Do not get me wrong—I am not suggesting you take a vow of poverty. I like flying business class, living in a nice place, and driving a powerful convertible as much as any other guy. What I am saying to you is this: find the level at which you will be satisfied and be happy when you get there. This is so much better than always feeling off-balance, short, chasing after an ill-defined “more.”

And what to do if “more” somehow falls into your lap? What if one month you hit the market just right, and super-profits drop into your account? The experience of super-profits unhinges most people. Craving even more, they climb farther out on a limb and take wild risks the following month until their super-profits turn into super-losses. In order to stay cool and calm you need a personal plan for managing profits—we will return to this topic in the chapter on the personal dividend.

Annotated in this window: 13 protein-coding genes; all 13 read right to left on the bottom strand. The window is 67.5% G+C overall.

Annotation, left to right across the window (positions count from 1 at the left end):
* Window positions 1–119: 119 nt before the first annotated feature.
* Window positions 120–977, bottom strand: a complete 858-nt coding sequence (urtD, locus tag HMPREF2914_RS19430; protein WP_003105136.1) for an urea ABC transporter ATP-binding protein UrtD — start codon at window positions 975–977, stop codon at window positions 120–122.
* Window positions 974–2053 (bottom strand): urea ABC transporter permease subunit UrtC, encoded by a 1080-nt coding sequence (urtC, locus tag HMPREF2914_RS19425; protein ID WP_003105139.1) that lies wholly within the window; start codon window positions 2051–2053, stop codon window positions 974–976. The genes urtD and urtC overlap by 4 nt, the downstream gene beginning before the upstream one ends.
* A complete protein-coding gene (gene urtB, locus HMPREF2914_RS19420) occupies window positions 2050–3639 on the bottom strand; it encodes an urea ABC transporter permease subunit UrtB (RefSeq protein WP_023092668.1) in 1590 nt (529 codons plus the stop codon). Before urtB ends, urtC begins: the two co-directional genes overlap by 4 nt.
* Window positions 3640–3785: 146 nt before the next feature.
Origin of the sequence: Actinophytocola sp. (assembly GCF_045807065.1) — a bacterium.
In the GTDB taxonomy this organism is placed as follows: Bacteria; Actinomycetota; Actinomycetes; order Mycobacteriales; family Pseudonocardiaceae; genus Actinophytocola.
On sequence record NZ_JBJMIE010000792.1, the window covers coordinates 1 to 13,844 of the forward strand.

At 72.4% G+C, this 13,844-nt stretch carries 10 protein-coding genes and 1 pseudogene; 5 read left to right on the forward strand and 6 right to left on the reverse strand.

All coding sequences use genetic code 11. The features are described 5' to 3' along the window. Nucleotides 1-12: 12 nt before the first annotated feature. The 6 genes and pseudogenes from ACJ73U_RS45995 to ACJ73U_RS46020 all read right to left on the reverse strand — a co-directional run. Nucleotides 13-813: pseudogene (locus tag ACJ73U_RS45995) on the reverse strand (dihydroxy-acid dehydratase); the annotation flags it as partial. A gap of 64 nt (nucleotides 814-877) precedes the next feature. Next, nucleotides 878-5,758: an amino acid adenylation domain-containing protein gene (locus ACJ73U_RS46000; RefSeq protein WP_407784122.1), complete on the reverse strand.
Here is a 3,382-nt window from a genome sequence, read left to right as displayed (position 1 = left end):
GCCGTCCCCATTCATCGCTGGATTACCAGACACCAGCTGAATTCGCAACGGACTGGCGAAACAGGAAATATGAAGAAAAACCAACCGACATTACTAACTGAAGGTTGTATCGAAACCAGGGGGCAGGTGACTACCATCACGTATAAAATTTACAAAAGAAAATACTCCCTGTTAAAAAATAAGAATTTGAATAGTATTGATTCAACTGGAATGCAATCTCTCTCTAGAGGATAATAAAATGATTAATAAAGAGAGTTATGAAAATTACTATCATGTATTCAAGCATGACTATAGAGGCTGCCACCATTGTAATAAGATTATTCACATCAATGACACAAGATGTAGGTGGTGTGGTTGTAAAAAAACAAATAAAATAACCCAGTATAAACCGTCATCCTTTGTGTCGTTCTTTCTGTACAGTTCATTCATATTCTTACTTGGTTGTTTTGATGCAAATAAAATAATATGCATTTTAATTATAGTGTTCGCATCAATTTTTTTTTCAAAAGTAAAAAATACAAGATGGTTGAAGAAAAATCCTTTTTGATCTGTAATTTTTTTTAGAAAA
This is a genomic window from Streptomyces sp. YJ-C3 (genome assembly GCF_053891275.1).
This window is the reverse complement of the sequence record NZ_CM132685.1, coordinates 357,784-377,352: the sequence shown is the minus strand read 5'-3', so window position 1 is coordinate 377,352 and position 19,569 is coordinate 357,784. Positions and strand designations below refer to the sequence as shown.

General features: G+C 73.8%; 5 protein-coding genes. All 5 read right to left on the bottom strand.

For a trader who craves more and more, the idea of taking profits near the upper channel line can feel very stressful. Some trades do not reach their target while others overshoot it.

You cannot become fixated on the channel as an iron-clad profit target. If the market starts acting weak, there is nothing wrong with accepting less than your initial target. Neither trade shown above quite reached the upper channel line. EXTR missed it by a bit, gold by a wide margin—but both ended up being very profitable. Paradoxically, being willing to accept less often gives you more. See a recent trading example in Figures 4.16 and 4.17.